Father Jason Parzynski, administrator of St. David the King Parish, Princeton Junction, is pragmatic when speaking about the role of parish pastoral councils.
“They bring a wisdom to the pastor that is valuable in both understanding the parish community as a whole, as well as understanding how ministry initiatives are meeting the needs of the community,” he said. And while it’s his hope as a parish priest to meet and know many parishioners as he can, “realistically, one person can only be aware of so much at any given time.”
PHOTO GALLERY: Convocation for Parish Pastoral Councils
“The pastoral council creates a venue for me to get the pulse of the parish and guidance on how I can be more effective and intentional in shepherding the parish,” he said.
Terry Ginther, diocesan chancellor and executive director of the Office of Pastoral Life and Mission, said a pastoral council is established by a pastor, and members are identified through a process of selection or discernment, not voting. The pastor gathers the council on a regular basis to consult with members about areas of pastoral matters. The role of the members is to investigate these issues by studying their underlying causes and the best way to address the issues, to consider all possible approaches in light of what they know about the people of the parish and their needs.
Some 100 pastors and parish pastoral council members had a chance to gain insights during the first diocesan Convocation for Parish Pastoral Councils Sept. 30 in St. Robert Bellarmine Co-Cathedral, Freehold. Hosted by the diocesan Office of Pastoral Life and Mission, the convocation drew more than 100 participants from 30 parishes, a handful were in the process of establishing or re-establishing a council, Ginther said.
“Some who came do not have a council and were able to learn steps to take in the months ahead. Other participants represented existing councils and were very interested in moving ahead with some initiatives inspired by our Synod listening [sessions],” she said.
Dominican Sister Donna Ciangio, chancellor of the Archdiocese of Newark, told participants that pastoral councils are not about the members deciding on whether the lines in the parking lot need to be painted.
“Pastoral Council members are about embracing the mission of their parish and bringing the mission of their parish to life,” she said in her keynote address, “Building Up Communion, Participation and Mission.”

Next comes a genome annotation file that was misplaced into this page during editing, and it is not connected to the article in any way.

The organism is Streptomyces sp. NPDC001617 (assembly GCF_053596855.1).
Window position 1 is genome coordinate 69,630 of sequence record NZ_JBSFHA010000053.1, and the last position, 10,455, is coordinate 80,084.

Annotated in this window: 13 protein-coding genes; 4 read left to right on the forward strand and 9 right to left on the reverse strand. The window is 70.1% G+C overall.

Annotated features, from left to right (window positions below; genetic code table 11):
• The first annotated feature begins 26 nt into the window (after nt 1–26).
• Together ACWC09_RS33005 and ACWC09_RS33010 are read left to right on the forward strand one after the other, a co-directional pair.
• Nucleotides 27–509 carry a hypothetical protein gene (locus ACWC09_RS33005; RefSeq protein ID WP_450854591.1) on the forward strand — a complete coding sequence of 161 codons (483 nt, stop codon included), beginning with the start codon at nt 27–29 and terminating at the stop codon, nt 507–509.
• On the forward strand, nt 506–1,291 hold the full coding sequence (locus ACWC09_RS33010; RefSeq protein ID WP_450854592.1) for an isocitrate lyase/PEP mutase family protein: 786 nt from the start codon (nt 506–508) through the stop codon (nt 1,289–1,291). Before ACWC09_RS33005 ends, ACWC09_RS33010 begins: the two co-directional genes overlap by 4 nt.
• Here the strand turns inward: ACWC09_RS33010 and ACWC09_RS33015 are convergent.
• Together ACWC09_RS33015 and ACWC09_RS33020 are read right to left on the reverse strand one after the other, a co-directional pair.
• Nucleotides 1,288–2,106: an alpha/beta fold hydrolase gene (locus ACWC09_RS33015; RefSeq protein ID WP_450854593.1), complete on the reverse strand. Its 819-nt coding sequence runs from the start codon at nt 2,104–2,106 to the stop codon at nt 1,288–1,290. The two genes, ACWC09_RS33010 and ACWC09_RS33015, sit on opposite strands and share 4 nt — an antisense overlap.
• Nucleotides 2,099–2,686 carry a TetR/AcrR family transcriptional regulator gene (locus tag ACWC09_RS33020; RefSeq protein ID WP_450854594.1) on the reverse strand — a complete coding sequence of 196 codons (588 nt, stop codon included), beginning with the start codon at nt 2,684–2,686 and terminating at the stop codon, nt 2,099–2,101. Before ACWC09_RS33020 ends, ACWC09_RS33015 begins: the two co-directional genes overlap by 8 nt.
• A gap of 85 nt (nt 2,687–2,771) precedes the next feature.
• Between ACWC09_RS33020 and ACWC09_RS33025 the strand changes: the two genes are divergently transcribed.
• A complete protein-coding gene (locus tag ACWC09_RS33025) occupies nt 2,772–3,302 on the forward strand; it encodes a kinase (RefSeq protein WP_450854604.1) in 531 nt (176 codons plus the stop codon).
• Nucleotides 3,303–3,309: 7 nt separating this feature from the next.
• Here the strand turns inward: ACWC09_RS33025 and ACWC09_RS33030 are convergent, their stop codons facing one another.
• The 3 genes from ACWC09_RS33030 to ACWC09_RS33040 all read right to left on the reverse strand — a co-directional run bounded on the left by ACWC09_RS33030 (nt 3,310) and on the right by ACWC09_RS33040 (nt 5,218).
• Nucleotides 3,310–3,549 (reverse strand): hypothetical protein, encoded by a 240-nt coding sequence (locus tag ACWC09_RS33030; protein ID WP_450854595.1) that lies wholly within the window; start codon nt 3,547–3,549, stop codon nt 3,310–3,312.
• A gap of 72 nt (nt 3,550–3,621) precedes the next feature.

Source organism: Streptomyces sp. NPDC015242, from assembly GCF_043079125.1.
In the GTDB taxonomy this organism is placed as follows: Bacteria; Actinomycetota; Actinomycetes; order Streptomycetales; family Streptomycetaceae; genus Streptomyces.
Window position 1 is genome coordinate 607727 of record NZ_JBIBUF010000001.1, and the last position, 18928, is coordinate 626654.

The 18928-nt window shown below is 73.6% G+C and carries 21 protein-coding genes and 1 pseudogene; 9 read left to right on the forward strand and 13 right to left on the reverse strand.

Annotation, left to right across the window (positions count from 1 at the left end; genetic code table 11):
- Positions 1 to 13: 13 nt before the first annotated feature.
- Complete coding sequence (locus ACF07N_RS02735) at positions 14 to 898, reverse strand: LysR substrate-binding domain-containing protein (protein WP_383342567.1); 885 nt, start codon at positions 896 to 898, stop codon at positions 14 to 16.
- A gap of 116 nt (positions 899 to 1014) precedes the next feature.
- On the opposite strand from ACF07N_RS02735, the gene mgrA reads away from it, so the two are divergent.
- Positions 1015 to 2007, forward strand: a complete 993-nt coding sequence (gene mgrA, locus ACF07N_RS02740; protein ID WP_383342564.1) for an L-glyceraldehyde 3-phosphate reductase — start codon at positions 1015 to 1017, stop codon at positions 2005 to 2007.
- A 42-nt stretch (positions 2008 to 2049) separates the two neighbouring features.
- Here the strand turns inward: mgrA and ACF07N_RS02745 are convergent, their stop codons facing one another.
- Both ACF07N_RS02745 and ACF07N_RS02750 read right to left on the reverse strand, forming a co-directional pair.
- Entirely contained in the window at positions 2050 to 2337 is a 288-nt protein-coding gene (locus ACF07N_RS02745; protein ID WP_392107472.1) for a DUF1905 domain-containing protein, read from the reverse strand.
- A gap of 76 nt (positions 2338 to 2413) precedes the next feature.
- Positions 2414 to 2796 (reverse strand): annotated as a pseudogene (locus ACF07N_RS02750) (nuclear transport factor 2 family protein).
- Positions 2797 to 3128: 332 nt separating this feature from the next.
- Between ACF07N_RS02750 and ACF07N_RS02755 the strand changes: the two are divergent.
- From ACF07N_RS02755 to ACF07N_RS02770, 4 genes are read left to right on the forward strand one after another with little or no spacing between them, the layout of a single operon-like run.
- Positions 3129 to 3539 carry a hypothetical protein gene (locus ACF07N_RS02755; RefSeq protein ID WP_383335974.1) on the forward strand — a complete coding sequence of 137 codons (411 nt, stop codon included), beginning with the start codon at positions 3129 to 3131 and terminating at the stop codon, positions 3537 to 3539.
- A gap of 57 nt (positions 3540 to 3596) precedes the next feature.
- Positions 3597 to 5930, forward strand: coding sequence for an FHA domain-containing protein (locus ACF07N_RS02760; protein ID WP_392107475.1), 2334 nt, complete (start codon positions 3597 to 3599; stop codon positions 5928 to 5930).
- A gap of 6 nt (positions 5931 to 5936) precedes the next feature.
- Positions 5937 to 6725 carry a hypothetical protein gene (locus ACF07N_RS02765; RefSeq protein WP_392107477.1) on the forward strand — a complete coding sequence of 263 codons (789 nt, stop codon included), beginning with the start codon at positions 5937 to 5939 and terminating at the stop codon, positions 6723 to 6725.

Along with hearing Sister Donna’s keynote, participants joined Bishop David M. O’Connell, C.M., for Mass. They also attended breakout sessions on topics related to parish pastoral councils.
“Today, we come together here in the Co-Cathedral, members of parishes from all over the Diocese of Trenton, to reflect upon what I’d like to call a ‘structure of listening’ in our parishes — the parish pastoral council,” Bishop O’Connell said in his homily.
He said parish pastoral councils trace their roots to the Second Vatican Council and, ever since, the concept of a parish pastoral council has developed into an important part of parish life.
“Pastoral councils are a coordinated parish effort aimed at the common good to evangelize, sanctify and serve God’s people under the leadership of the pastor,” Bishop O’Connell said. “Their common trait, however, is to be truly advisory to the shepherd of the local parish community.”
When addressing the role of the parish pastoral councils, Sister Donna emphasized that parishes need to have a clear mission that is readily recognized by the community. The council’s primary focus is on “visioning for the mission,” and the goal of the mission is ultimately about finding ways to spread the Word of Christ to the people.
“We have to figure out if we are providing the people the means for having an encounter with Christ” and helping them to develop a personal relationship with Jesus, she said.
“You can’t do evangelization if you don’t know Jesus Christ,” she added.
Learning the Ropes
As a newcomer to the parish pastoral council in St. Thomas More Parish, Manalapan, Laura Tortoriello is learning how it functions.
“I realized it’s not just about a group making decisions,” she said, but rather it’s about “all members and groups involved in the parish working together and not in silos.”
Karrie Ann Vanella, another new member of the council, said she has seen “great strides” in the parish in terms of getting people involved.
“Many parishioners want more fellowship and a more intimate relationship with those they encounter on a daily basis. They just don’t have any idea how to start,” she said.
Father Joel Wilson, pastor of Our Lady of Perpetual Help Parish, Maple Shade, said the pastoral council “brings me many and varied voices from the parish, forming a representative body of counselors, and together we strive to vision and strategize for the parish.” he said.
“It is so important for parish life,” he said.
Bishop David M. O'Connell, C.M., greets Milissa Else, coordinator for Parish Strategies and Small Group Ministry in the Newark Archdiocese, who presented a breakout session on "Practicing Listening & Group Prayerful Discernment." Also pictured is Dominican Sister Donna Ciangio, left, chancellor in the Newark Archdiocese who was the convocation's keynote speaker, and Terry Ginther, diocesan chancellor and executive director of the Office of Pastoral Life and Mission. Mary Stadnyk photos